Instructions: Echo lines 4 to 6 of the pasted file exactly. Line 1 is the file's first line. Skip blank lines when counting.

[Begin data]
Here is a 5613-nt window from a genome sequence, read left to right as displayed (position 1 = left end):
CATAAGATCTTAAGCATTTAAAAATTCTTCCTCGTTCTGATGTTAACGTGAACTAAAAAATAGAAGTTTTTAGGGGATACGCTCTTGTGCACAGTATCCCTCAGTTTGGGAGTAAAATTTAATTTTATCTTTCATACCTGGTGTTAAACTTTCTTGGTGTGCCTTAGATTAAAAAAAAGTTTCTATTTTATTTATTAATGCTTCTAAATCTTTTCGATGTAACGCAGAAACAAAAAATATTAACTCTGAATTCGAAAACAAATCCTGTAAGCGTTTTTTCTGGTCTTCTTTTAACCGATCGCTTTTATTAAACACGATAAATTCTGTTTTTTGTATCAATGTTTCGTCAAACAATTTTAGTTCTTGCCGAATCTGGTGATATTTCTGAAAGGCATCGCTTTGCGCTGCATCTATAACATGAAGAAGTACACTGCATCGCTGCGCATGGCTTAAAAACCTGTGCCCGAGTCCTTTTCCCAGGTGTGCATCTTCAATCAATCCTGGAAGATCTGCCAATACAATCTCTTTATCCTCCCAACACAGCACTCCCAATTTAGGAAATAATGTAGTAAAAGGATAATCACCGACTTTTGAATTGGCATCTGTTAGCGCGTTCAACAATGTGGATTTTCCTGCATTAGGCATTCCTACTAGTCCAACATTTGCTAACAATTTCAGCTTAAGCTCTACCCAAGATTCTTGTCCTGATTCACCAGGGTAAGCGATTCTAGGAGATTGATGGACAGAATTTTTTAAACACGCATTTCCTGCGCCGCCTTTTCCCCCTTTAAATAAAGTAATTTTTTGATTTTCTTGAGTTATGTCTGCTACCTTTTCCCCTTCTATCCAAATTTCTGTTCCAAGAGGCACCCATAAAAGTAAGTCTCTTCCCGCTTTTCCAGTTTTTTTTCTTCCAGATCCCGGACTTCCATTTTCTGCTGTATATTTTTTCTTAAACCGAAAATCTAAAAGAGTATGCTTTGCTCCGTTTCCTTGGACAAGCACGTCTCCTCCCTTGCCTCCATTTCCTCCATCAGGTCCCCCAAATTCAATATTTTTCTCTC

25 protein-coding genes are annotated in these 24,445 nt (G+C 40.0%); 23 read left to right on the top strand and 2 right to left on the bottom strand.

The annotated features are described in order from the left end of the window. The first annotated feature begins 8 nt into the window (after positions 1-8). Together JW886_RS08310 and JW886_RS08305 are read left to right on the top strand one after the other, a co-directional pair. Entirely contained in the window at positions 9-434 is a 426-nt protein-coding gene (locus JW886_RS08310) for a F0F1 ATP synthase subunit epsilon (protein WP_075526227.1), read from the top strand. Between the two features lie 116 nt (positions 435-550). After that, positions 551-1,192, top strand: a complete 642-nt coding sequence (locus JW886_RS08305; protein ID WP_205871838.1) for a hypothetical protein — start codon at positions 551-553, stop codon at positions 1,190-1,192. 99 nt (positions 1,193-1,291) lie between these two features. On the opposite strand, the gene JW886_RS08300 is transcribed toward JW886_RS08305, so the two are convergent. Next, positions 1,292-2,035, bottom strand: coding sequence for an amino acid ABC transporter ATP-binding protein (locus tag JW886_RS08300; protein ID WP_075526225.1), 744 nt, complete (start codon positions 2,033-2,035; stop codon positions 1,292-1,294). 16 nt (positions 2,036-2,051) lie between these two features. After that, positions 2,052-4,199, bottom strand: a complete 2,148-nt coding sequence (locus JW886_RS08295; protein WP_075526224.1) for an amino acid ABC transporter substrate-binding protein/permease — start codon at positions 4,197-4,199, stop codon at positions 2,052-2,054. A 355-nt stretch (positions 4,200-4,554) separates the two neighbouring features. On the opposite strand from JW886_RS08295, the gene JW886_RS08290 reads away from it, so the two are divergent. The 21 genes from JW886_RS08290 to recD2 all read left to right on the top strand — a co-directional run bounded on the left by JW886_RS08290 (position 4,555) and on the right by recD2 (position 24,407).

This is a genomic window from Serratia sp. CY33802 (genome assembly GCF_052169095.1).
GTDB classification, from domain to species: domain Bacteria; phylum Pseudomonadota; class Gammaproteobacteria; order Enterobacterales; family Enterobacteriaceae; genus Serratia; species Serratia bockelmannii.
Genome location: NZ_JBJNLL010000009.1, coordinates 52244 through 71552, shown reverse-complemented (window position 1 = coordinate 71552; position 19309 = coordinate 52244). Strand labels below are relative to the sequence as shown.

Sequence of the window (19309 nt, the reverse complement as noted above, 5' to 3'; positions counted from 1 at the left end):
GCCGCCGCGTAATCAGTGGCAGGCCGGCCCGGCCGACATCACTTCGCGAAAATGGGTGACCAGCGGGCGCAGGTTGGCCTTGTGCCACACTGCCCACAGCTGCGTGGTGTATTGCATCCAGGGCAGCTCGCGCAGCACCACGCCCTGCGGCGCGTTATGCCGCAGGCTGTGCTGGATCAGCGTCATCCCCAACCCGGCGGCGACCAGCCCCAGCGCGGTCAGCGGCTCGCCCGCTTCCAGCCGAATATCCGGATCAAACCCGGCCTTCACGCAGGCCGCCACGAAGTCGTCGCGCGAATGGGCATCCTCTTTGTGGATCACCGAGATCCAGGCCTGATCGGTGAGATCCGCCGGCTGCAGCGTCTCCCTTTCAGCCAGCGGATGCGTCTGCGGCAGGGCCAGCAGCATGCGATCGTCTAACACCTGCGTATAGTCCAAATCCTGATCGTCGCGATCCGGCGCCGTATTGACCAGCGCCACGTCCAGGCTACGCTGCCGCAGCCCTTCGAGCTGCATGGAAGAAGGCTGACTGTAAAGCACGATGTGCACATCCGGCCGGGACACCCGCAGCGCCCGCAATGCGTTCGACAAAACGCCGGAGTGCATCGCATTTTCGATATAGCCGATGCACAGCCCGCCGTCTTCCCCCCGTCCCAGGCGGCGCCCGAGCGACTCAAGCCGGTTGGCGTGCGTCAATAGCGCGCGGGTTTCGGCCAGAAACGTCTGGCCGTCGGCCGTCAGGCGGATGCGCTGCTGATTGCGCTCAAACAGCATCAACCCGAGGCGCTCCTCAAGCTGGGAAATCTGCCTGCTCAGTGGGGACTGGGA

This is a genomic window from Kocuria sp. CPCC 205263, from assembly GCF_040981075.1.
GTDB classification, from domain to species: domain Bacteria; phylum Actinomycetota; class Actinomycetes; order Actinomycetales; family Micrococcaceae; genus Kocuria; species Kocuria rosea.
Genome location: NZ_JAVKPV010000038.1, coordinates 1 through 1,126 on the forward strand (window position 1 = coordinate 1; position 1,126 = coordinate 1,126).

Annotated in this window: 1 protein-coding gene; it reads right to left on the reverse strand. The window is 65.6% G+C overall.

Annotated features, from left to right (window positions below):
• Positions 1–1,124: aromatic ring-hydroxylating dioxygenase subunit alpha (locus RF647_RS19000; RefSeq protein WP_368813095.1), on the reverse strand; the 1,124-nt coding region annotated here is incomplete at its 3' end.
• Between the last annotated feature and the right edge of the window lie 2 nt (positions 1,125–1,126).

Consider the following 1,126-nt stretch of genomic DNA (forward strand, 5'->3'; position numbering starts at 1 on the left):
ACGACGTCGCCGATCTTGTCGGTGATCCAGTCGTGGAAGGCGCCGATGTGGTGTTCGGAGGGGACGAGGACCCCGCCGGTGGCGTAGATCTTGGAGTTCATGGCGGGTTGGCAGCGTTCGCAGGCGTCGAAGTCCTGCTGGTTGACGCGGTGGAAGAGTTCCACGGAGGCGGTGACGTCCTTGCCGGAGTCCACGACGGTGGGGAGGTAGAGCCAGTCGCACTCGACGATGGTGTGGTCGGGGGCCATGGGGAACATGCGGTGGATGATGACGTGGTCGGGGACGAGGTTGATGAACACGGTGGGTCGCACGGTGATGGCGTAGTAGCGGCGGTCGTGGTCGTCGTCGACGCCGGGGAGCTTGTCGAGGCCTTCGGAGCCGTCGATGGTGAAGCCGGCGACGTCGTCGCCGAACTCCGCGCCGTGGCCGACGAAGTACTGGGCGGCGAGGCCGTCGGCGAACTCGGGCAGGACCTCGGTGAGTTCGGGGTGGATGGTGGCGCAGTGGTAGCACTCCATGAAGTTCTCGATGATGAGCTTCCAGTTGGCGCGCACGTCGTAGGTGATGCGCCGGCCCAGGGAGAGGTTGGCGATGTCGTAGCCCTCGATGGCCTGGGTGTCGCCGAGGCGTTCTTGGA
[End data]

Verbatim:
The annotated features are described in order from the left end of the window. The first annotated feature begins 8 nt into the window (after positions 1-8). Together JW886_RS08310 and JW886_RS08305 are read left to right on the top strand one after the other, a co-directional pair. Entirely contained in the window at positions 9-434 is a 426-nt protein-coding gene (locus JW886_RS08310) for a F0F1 ATP synthase subunit epsilon (protein WP_075526227.1), read from the top strand. Between the two features lie 116 nt (positions 435-550). After that, positions 551-1,192, top strand: a complete 642-nt coding sequence (locus JW886_RS08305; protein ID WP_205871838.1) for a hypothetical protein — start codon at positions 551-553, stop codon at positions 1,190-1,192. 99 nt (positions 1,193-1,291) lie between these two features. On the opposite strand, the gene JW886_RS08300 is transcribed toward JW886_RS08305, so the two are convergent. Next, positions 1,292-2,035, bottom strand: coding sequence for an amino acid ABC transporter ATP-binding protein (locus tag JW886_RS08300; protein ID WP_075526225.1), 744 nt, complete (start codon positions 2,033-2,035; stop codon positions 1,292-1,294). 16 nt (positions 2,036-2,051) lie between these two features. After that, positions 2,052-4,199, bottom strand: a complete 2,148-nt coding sequence (locus JW886_RS08295; protein WP_075526224.1) for an amino acid ABC transporter substrate-binding protein/permease — start codon at positions 4,197-4,199, stop codon at positions 2,052-2,054. A 355-nt stretch (positions 4,200-4,554) separates the two neighbouring features. On the opposite strand from JW886_RS08295, the gene JW886_RS08290 reads away from it, so the two are divergent. The 21 genes from JW886_RS08290 to recD2 all read left to right on the top strand — a co-directional run bounded on the left by JW886_RS08290 (position 4,555) and on the right by recD2 (position 24,407).

This is a genomic window from Serratia sp. CY33802 (genome assembly GCF_052169095.1).
GTDB classification, from domain to species: domain Bacteria; phylum Pseudomonadota; class Gammaproteobacteria; order Enterobacterales; family Enterobacteriaceae; genus Serratia; species Serratia bockelmannii.